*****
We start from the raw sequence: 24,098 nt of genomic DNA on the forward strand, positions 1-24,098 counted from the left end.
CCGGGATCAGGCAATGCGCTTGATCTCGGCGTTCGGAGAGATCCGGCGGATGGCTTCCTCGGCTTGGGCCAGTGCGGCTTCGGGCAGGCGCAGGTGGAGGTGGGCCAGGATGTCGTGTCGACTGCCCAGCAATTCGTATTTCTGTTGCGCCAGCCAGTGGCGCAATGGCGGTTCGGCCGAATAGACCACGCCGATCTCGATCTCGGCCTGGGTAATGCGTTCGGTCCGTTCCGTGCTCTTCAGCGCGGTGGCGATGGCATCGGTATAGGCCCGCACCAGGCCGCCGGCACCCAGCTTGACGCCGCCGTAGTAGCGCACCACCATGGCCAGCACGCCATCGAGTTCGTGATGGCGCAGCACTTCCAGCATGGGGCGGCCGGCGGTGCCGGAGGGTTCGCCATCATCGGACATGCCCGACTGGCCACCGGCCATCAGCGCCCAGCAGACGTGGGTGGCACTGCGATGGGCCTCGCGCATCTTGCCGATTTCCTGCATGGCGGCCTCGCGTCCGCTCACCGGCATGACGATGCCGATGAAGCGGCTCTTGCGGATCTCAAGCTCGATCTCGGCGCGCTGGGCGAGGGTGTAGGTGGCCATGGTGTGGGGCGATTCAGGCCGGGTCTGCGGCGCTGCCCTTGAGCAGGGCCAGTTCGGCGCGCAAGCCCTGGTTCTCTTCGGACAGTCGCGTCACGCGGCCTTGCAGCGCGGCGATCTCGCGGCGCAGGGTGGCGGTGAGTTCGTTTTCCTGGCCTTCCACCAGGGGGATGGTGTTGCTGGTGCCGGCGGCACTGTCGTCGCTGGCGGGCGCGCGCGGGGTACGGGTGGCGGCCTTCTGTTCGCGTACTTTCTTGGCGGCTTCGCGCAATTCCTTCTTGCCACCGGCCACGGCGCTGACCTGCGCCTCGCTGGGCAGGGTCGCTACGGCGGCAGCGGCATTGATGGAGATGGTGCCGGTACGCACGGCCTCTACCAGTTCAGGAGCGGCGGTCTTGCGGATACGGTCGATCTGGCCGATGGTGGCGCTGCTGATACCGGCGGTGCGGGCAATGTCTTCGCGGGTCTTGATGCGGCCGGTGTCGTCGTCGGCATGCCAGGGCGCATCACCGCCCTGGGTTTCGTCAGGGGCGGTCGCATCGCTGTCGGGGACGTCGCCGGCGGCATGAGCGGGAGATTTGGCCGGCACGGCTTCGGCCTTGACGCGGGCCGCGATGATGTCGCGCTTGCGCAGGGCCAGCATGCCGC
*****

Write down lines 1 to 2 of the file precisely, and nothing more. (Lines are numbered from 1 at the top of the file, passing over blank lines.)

We start from the raw sequence: 24,098 nt of genomic DNA on the forward strand, positions 1-24,098 counted from the left end.
CCGGGATCAGGCAATGCGCTTGATCTCGGCGTTCGGAGAGATCCGGCGGATGGCTTCCTCGGCTTGGGCCAGTGCGGCTTCGGGCAGGCGCAGGTGGAGGTGGGCCAGGATGTCGTGTCGACTGCCCAGCAATTCGTATTTCTGTTGCGCCAGCCAGTGGCGCAATGGCGGTTCGGCCGAATAGACCACGCCGATCTCGATCTCGGCCTGGGTAATGCGTTCGGTCCGTTCCGTGCTCTTCAGCGCGGTGGCGATGGCATCGGTATAGGCCCGCACCAGGCCGCCGGCACCCAGCTTGACGCCGCCGTAGTAGCGCACCACCATGGCCAGCACGCCATCGAGTTCGTGATGGCGCAGCACTTCCAGCATGGGGCGGCCGGCGGTGCCGGAGGGTTCGCCATCATCGGACATGCCCGACTGGCCACCGGCCATCAGCGCCCAGCAGACGTGGGTGGCACTGCGATGGGCCTCGCGCATCTTGCCGATTTCCTGCATGGCGGCCTCGCGTCCGCTCACCGGCATGACGATGCCGATGAAGCGGCTCTTGCGGATCTCAAGCTCGATCTCGGCGCGCTGGGCGAGGGTGTAGGTGGCCATGGTGTGGGGCGATTCAGGCCGGGTCTGCGGCGCTGCCCTTGAGCAGGGCCAGTTCGGCGCGCAAGCCCTGGTTCTCTTCGGACAGTCGCGTCACGCGGCCTTGCAGCGCGGCGATCTCGCGGCGCAGGGTGGCGGTGAGTTCGTTTTCCTGGCCTTCCACCAGGGGGATGGTGTTGCTGGTGCCGGCGGCACTGTCGTCGCTGGCGGGCGCGCGCGGGGTACGGGTGGCGGCCTTCTGTTCGCGTACTTTCTTGGCGGCTTCGCGCAATTCCTTCTTGCCACCGGCCACGGCGCTGACCTGCGCCTCGCTGGGCAGGGTCGCTACGGCGGCAGCGGCATTGATGGAGATGGTGCCGGTACGCACGGCCTCTACCAGTTCAGGAGCGGCGGTCTTGCGGATACGGTCGATCTGGCCGATGGTGGCGCTGCTGATACCGGCGGTGCGGGCAATGTCTTCGCGGGTCTTGATGCGGCCGGTGTCGTCGTCGGCATGCCAGGGCGCATCACCGCCCTGGGTTTCGTCAGGGGCGGTCGCATCGCTGTCGGGGACGTCGCCGGCGGCATGAGCGGGAGATTTGGCCGGCACGGCTTCGGCCTTGACGCGGGCCGCGATGATGTCGCGCTTGCGCAGGGCCAGCATGCCGC